Dow Set to Tumble After U.S. Airstrike Kills Iranian General

Iranians demonstrate following the killing of Iranian Revolutionary Guard top commander Qasem Soleimani Agence France-Presse/Getty Images

7:11 a.m. U.S. stocks were set to open with heavy losses Friday after the U.S. launched an airstrike on a top Iranian general, sending the price of oil higher on worries over increased tensions.

U.S. stock futures took a battering, with futures pointing to losses of over 300 points for the Dow Jones Industrial Average, while European stocks also fell, though less dramatically. S&P 500 futures were down 1.3%.

In Europe, airline stocks including Air France-KLM were bruised while oil producers such as BP rose. In U.S. premarket trade, the same reaction was seen, with early gains for drilling contractor Transocean and losses for American Airlines.

Crude-oil futures surged, with the WTI contract trading around $64 a barrel, and gold rallied with the yellow metal surging some $23 an ounce. Bonds also drew a bid, as yields on the 10-year Treasury fell 6 basis points. Yields move in the opposite direction of prices.

Henry Rome, an analyst at Eurasia Group, expects Iran to retaliate for the assassination of Qassem Soleimani but stopped short of predicting a full-blown war.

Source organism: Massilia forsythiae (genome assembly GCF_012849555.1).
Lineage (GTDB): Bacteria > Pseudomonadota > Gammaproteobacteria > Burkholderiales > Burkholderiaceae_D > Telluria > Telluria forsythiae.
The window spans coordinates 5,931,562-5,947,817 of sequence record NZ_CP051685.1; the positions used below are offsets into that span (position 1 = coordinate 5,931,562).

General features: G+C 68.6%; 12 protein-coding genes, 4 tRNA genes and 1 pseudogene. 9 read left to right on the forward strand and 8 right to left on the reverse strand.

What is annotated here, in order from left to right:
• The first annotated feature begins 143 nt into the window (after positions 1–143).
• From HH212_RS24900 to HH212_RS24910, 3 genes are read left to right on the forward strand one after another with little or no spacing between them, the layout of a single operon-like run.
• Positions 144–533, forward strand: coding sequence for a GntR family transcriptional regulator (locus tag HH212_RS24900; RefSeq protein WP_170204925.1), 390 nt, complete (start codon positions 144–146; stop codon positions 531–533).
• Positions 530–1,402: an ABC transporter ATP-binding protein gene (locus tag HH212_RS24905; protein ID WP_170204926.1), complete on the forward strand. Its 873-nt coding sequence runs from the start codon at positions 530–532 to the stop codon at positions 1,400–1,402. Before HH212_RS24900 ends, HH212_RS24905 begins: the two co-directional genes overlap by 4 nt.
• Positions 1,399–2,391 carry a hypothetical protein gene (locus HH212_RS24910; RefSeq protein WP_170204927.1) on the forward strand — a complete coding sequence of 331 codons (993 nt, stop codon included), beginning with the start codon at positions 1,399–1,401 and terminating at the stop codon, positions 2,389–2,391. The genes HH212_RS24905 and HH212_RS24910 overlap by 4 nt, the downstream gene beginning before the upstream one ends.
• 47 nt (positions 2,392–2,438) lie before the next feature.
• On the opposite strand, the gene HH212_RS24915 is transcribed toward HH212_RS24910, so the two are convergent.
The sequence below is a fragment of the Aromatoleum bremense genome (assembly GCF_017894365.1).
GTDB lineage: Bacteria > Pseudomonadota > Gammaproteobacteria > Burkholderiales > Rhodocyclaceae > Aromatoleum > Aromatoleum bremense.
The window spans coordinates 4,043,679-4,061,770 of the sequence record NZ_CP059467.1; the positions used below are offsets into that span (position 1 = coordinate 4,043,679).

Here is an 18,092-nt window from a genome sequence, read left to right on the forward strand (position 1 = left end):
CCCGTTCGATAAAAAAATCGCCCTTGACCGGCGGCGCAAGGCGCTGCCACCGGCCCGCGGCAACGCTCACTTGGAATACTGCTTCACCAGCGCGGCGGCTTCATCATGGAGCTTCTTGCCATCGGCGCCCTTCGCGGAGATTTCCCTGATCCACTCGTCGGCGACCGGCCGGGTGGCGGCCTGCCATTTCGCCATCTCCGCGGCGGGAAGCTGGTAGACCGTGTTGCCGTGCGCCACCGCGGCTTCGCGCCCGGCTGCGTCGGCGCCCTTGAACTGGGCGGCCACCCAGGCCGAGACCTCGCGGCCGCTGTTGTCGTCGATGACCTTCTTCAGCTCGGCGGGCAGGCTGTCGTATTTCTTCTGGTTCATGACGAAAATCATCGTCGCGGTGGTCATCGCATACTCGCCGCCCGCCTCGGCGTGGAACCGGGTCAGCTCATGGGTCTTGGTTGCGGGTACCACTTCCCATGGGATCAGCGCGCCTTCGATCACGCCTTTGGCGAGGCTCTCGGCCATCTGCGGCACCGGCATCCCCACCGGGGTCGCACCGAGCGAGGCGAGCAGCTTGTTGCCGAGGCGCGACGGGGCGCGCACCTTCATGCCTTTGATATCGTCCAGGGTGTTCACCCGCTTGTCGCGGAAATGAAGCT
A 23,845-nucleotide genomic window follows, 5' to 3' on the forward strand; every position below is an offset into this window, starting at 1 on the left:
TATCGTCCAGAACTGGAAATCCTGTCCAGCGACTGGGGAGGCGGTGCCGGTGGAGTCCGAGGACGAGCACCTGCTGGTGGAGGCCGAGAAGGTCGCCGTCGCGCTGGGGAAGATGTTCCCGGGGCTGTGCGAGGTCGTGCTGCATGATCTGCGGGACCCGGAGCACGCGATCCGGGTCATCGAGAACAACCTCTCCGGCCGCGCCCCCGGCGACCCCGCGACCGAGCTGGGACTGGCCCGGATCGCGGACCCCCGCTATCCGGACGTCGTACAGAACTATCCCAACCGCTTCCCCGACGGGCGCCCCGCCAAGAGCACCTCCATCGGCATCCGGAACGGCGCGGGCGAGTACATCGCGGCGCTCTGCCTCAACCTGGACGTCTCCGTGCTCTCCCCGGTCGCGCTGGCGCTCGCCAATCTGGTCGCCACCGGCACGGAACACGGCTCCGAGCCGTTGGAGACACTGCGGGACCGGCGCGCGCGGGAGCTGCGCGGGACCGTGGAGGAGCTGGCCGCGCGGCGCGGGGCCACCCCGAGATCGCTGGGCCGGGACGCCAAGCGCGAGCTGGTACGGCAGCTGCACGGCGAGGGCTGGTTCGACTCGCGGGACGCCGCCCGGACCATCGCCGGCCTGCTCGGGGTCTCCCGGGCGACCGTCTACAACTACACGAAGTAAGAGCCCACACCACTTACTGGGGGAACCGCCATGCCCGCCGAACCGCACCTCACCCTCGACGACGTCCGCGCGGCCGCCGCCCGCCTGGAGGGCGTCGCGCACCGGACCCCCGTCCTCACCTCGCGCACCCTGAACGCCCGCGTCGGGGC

“We expect moderate to low level clashes to last for at least a month and likely be confined to Iraq. Iranian-backed militias will attack U.S. bases and some U.S. soldiers will be killed; the U.S. will retaliate with strikes inside of Iraq,” he wrote in a note to clients.

Rome says oil prices could “make a run at $80” if the conflict spreads to the oil fields of southern Iraq or if Iranian harassment of shipping intensifies.

There’s also a key report on the U.S. economy in the form of the Institute for Supply Management manufacturing index, which is due at 10 a.m. Eastern, and Fed minutes, which come at 2 p.m. There’s also a number of Federal Reserve officials speaking at a San Diego economics conference.

But with the assassination—and the odds of a full-blown war in the Middle East rising—don’t be surprised if the market simply ignores them.

Write to Steve Goldstein at

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